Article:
Supply Chain Value Management

No doubt that the efficient management of the Supply Chain is crucial for any business, but the grasping question always comes is how does it create value for the firm? More still, how can that value be better managed so as to create competitive advantage for the firm?

While the Value Chain analysis as developed by Michael Porter in 1985 argues as being efficient for creating a sustainable platform for value generation for firms so that they may achieve competitive advantage in the industry, the proposition is not without major limitations, like all other popular frameworks in strategic management literature.

Theory of Economics is one of many possible ways to define and measure value.

While operationalizing the definition of value, it is crucial to note whether the exchange that creates this economic value is between business entities i.e.  Business to Business (B2B) – or between a firm and a consumer – i.e., Business to Consumer (B2C).

Since Supply Chain is intrinsic to creation of economic value between business entities only, we focus on B2B value creation. There are 3 forms of value that is created in B2B type economic transactions that is widely accepted in strategic management literature focusing on Supply Chains.

  1. Technical value, which is intrinsic to the resource being provided and occurs in almost every economic exchanges.
  2. Organizational value, which is built upon the context of the exchange, and may derive from a range of factors such as ethical standards, prestige, reliability, and association.  This may help the organization get more than the normal economic value from the transactional point of view, in terms of helping the same to achieve some degree of competitive advantage.
  3. Personal value, which is derived from the personal experiences and relationships involved in the exchange of resources and the benefits provided to the entities associated with the firms bounded by the economic exchange.

Value in supply chain gets created through the following processes:

  1. Supply chain modeling must be done quantitatively and objectively. Understanding of the goals objectively is crucial for its success.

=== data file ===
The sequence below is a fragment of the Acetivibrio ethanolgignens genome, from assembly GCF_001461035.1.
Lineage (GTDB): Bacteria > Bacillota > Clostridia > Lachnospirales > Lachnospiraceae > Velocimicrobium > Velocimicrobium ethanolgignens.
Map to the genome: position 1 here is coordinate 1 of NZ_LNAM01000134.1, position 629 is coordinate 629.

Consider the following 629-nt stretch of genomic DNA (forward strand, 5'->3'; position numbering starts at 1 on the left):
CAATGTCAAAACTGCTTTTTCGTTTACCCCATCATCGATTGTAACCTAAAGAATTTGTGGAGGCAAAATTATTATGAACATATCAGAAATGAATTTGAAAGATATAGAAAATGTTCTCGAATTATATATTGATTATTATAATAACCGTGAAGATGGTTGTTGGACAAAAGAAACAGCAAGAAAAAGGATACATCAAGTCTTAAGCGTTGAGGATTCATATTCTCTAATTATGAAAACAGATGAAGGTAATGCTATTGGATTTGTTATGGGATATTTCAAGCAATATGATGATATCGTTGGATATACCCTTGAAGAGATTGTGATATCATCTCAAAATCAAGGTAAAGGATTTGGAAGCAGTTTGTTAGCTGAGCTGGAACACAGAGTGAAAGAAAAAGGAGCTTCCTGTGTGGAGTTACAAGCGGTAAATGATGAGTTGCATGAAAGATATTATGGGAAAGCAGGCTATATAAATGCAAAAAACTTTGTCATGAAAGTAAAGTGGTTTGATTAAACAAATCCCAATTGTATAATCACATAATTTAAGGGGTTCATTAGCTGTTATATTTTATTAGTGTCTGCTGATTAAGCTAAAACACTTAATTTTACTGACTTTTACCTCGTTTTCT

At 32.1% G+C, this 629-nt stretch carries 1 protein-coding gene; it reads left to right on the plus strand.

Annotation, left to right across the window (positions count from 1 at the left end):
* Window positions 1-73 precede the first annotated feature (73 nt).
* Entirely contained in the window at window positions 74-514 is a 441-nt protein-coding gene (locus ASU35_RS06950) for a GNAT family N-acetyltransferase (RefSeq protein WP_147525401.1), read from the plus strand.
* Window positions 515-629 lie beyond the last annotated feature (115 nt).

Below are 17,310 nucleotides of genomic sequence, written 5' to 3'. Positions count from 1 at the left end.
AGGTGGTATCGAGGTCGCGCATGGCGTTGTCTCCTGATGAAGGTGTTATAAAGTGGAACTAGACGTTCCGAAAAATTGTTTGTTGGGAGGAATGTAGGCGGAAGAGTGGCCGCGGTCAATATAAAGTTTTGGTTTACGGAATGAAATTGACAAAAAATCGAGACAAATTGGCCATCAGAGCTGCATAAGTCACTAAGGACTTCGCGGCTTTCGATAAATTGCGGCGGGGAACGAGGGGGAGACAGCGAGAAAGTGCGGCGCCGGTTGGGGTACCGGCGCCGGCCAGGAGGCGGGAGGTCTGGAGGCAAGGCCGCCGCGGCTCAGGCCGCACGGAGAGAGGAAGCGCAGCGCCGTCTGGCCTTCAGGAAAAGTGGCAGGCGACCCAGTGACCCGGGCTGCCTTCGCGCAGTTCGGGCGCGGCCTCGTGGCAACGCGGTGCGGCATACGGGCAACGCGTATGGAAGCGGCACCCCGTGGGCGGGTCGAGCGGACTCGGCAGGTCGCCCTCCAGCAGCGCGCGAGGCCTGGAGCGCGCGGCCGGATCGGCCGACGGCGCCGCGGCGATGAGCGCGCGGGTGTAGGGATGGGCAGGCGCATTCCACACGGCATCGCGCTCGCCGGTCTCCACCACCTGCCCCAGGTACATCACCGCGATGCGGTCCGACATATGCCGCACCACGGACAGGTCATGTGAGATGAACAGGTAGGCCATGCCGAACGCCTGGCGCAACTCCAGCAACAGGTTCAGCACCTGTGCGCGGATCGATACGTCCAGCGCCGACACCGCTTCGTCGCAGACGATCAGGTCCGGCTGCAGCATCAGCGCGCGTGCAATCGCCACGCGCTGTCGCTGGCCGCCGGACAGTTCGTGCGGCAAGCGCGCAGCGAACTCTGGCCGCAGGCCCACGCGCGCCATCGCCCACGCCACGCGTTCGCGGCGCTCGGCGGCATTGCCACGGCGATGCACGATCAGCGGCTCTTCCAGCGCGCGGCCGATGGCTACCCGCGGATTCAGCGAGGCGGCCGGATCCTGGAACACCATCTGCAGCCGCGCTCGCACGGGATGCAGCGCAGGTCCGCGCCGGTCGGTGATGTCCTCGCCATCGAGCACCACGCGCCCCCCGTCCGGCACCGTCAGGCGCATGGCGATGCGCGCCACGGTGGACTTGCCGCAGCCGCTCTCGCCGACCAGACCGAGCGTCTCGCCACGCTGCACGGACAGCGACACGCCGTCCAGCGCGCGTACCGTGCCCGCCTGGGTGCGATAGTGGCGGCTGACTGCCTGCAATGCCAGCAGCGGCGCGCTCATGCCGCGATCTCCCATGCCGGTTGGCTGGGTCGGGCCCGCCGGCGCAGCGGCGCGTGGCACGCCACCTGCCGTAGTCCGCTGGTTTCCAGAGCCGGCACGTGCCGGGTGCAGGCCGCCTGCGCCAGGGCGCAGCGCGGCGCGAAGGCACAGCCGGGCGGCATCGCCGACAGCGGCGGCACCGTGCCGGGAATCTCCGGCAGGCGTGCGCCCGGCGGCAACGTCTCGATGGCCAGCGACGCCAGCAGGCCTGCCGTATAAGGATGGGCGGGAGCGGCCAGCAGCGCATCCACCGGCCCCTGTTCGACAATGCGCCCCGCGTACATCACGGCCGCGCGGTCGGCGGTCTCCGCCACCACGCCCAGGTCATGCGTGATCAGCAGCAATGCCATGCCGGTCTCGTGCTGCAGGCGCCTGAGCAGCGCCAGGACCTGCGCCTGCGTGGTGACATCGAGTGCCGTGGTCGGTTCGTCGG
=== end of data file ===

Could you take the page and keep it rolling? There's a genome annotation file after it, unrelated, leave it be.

2. The major challenge in an excellent supply chain network is not to build a model but to model the sensitivity of one variable against others optimally. A simple model can work fine in many cases. However, supply chain experts (OR & Analytics Professionals) should be involved immediately when doing multi-layered inventory strategies, industrial engineers and operations.
  3. The fundamental building blocks of work are the methods and standards for the tasks. Value creation occurs when the changing business dynamics can be effectively modeled regularly to drive maximum benefits. (remember the Theories of Constraints?)

So creating value from supply chain should be a major focus for all manufacturing companies.

This is crucial to improve the effectiveness and efficiency of not only the supply chain in particular, but for the overall firm productivity.

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Author: Kar

Dr. Kar works in the interface of digital transformation and data science for business management domains. Professionally a professor (IIT, IIM) and an alumni of XLRI, he has extensive experience in teaching, training, consultancy and research in reputed institutes. He is a Regular Contributor of Business Fundas and a blogging addict. Note: The articles authored in this blog are his personal views and does not reflect that of his affiliations.